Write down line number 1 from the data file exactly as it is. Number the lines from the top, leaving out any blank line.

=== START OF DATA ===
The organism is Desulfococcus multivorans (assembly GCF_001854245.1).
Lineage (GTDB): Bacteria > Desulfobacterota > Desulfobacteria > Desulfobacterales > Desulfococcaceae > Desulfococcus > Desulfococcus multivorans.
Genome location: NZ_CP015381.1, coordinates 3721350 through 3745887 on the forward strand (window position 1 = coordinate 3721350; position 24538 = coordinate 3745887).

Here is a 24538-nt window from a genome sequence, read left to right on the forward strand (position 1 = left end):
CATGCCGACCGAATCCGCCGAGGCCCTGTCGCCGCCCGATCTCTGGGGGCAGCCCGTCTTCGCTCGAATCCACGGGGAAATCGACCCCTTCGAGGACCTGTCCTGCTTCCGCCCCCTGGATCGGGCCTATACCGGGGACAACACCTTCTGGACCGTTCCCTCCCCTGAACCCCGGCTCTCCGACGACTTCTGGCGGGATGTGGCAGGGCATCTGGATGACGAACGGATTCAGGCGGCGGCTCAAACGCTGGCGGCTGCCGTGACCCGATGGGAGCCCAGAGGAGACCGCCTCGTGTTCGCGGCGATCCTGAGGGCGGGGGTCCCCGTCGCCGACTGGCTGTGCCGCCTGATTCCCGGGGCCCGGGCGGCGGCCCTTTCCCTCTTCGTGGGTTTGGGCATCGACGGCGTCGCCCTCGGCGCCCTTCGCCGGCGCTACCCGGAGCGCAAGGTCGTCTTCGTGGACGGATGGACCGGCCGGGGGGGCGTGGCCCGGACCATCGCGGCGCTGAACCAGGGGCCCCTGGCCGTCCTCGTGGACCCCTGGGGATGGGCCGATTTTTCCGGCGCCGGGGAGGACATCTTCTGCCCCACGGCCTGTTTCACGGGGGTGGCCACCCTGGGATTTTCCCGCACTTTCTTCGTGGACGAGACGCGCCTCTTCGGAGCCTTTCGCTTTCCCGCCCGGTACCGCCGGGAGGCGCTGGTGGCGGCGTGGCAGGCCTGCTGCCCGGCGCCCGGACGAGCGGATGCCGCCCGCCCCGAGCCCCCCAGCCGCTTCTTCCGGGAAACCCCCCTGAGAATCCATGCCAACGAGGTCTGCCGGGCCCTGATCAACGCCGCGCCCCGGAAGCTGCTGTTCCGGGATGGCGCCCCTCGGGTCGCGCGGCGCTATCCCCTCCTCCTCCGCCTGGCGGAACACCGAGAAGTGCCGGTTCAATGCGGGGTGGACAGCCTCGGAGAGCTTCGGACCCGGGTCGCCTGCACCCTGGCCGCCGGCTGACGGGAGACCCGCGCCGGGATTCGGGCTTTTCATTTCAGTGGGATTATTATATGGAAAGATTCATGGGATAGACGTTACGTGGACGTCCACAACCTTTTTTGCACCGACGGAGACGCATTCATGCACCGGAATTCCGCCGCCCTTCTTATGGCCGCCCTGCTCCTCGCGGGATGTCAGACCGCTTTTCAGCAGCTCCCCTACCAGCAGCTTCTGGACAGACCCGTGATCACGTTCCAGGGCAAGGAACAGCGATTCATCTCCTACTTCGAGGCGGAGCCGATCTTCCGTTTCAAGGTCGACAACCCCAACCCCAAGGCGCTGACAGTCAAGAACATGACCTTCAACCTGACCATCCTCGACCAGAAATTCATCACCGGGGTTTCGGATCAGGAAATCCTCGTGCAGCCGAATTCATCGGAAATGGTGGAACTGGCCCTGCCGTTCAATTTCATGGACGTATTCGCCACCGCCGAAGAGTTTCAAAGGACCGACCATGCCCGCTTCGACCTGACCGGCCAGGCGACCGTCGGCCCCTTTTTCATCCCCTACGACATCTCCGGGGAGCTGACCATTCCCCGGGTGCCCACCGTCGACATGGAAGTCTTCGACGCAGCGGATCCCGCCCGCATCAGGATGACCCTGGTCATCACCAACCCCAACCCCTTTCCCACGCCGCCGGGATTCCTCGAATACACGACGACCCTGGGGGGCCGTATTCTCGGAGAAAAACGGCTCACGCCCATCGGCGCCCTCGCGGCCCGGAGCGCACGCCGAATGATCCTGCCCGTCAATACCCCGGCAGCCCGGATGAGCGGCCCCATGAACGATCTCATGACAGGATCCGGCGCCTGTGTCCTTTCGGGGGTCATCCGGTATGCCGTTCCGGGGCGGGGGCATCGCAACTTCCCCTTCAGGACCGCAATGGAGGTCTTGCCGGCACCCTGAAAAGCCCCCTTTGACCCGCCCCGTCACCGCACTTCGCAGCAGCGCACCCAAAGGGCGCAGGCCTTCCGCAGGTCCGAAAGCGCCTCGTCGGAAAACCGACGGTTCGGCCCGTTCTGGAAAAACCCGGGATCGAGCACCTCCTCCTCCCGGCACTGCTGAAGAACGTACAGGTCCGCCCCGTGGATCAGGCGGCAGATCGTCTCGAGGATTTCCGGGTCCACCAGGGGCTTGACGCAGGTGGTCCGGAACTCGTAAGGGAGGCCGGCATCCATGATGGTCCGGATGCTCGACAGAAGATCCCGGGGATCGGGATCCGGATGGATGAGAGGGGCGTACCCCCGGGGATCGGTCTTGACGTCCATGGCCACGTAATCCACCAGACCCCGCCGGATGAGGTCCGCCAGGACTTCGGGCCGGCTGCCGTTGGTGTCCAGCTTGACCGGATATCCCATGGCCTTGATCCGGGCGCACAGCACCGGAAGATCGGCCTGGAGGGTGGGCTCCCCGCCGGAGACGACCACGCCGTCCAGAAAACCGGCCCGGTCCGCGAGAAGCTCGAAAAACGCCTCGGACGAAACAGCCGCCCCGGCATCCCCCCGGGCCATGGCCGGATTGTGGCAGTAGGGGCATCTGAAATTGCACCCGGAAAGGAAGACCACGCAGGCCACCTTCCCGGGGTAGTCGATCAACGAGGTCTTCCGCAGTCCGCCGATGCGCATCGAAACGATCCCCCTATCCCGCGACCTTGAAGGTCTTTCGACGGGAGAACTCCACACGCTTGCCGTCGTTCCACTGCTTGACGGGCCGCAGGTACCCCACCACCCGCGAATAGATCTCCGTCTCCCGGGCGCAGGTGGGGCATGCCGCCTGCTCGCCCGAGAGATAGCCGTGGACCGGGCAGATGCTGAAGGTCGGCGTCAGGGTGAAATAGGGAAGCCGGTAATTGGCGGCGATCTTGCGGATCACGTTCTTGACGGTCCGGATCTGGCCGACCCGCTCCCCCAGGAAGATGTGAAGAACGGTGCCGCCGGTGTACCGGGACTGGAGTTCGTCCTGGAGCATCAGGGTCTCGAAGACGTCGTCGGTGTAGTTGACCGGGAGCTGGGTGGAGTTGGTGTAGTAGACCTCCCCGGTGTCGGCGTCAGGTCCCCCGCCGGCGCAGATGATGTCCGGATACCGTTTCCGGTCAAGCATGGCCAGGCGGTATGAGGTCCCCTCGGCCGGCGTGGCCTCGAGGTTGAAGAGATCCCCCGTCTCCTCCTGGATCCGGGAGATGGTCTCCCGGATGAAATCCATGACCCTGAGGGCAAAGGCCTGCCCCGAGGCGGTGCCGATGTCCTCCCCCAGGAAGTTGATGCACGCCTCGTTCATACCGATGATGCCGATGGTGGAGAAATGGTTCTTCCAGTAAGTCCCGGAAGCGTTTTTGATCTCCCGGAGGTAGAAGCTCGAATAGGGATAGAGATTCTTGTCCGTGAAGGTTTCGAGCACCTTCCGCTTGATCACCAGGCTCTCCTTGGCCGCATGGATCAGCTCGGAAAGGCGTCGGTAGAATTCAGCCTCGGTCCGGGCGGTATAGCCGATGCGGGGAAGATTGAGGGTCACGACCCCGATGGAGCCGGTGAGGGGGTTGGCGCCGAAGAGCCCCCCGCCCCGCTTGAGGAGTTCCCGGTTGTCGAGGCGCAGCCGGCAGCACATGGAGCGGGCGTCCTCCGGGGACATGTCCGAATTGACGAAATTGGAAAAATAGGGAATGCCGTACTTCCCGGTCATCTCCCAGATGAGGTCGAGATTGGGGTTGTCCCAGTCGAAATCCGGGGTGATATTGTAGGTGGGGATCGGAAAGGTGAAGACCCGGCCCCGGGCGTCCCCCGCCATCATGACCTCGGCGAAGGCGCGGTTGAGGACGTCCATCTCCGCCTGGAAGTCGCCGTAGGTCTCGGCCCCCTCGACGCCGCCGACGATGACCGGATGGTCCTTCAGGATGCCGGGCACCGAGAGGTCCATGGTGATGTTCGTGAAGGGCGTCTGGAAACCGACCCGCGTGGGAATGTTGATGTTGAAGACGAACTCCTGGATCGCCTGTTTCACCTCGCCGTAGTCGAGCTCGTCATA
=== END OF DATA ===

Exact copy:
The organism is Desulfococcus multivorans (assembly GCF_001854245.1).